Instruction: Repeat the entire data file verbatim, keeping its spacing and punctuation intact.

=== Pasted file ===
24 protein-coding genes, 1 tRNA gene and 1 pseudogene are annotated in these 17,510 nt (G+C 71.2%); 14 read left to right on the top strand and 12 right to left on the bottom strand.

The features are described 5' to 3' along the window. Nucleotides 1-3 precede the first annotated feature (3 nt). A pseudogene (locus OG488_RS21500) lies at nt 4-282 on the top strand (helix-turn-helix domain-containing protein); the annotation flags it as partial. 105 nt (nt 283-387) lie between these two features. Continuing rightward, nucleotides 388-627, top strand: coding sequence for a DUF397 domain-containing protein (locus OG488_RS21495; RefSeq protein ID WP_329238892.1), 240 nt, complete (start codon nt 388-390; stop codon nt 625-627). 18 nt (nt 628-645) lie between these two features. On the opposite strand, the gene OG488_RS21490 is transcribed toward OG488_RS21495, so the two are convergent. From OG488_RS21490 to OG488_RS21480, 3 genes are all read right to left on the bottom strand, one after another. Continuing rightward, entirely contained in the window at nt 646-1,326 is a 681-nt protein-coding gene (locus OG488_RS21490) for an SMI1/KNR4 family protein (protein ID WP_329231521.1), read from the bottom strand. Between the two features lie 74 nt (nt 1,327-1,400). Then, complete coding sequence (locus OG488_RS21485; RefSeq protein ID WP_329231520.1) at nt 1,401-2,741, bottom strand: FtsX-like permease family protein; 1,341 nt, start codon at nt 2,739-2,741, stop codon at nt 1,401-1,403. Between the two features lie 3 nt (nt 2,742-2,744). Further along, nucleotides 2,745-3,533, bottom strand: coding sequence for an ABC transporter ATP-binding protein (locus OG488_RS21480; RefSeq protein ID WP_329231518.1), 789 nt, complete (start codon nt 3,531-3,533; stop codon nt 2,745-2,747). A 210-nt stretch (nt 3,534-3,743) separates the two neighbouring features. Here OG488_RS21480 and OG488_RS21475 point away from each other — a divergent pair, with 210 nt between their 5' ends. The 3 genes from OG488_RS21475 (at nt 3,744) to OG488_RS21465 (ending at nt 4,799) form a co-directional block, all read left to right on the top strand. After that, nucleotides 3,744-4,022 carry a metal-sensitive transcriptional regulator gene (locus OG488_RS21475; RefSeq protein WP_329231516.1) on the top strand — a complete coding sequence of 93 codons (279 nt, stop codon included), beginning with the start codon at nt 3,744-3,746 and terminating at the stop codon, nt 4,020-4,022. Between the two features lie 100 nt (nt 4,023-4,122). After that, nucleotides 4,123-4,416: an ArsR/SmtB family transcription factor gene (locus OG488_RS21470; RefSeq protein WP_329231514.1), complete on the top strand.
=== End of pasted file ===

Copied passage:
24 protein-coding genes, 1 tRNA gene and 1 pseudogene are annotated in these 17,510 nt (G+C 71.2%); 14 read left to right on the top strand and 12 right to left on the bottom strand.

The features are described 5' to 3' along the window. Nucleotides 1-3 precede the first annotated feature (3 nt). A pseudogene (locus OG488_RS21500) lies at nt 4-282 on the top strand (helix-turn-helix domain-containing protein); the annotation flags it as partial. 105 nt (nt 283-387) lie between these two features. Continuing rightward, nucleotides 388-627, top strand: coding sequence for a DUF397 domain-containing protein (locus OG488_RS21495; RefSeq protein ID WP_329238892.1), 240 nt, complete (start codon nt 388-390; stop codon nt 625-627). 18 nt (nt 628-645) lie between these two features. On the opposite strand, the gene OG488_RS21490 is transcribed toward OG488_RS21495, so the two are convergent. From OG488_RS21490 to OG488_RS21480, 3 genes are all read right to left on the bottom strand, one after another. Continuing rightward, entirely contained in the window at nt 646-1,326 is a 681-nt protein-coding gene (locus OG488_RS21490) for an SMI1/KNR4 family protein (protein ID WP_329231521.1), read from the bottom strand. Between the two features lie 74 nt (nt 1,327-1,400). Then, complete coding sequence (locus OG488_RS21485; RefSeq protein ID WP_329231520.1) at nt 1,401-2,741, bottom strand: FtsX-like permease family protein; 1,341 nt, start codon at nt 2,739-2,741, stop codon at nt 1,401-1,403. Between the two features lie 3 nt (nt 2,742-2,744). Further along, nucleotides 2,745-3,533, bottom strand: coding sequence for an ABC transporter ATP-binding protein (locus OG488_RS21480; RefSeq protein ID WP_329231518.1), 789 nt, complete (start codon nt 3,531-3,533; stop codon nt 2,745-2,747). A 210-nt stretch (nt 3,534-3,743) separates the two neighbouring features. Here OG488_RS21480 and OG488_RS21475 point away from each other — a divergent pair, with 210 nt between their 5' ends. The 3 genes from OG488_RS21475 (at nt 3,744) to OG488_RS21465 (ending at nt 4,799) form a co-directional block, all read left to right on the top strand. After that, nucleotides 3,744-4,022 carry a metal-sensitive transcriptional regulator gene (locus OG488_RS21475; RefSeq protein WP_329231516.1) on the top strand — a complete coding sequence of 93 codons (279 nt, stop codon included), beginning with the start codon at nt 3,744-3,746 and terminating at the stop codon, nt 4,020-4,022. Between the two features lie 100 nt (nt 4,023-4,122). After that, nucleotides 4,123-4,416: an ArsR/SmtB family transcription factor gene (locus OG488_RS21470; RefSeq protein WP_329231514.1), complete on the top strand.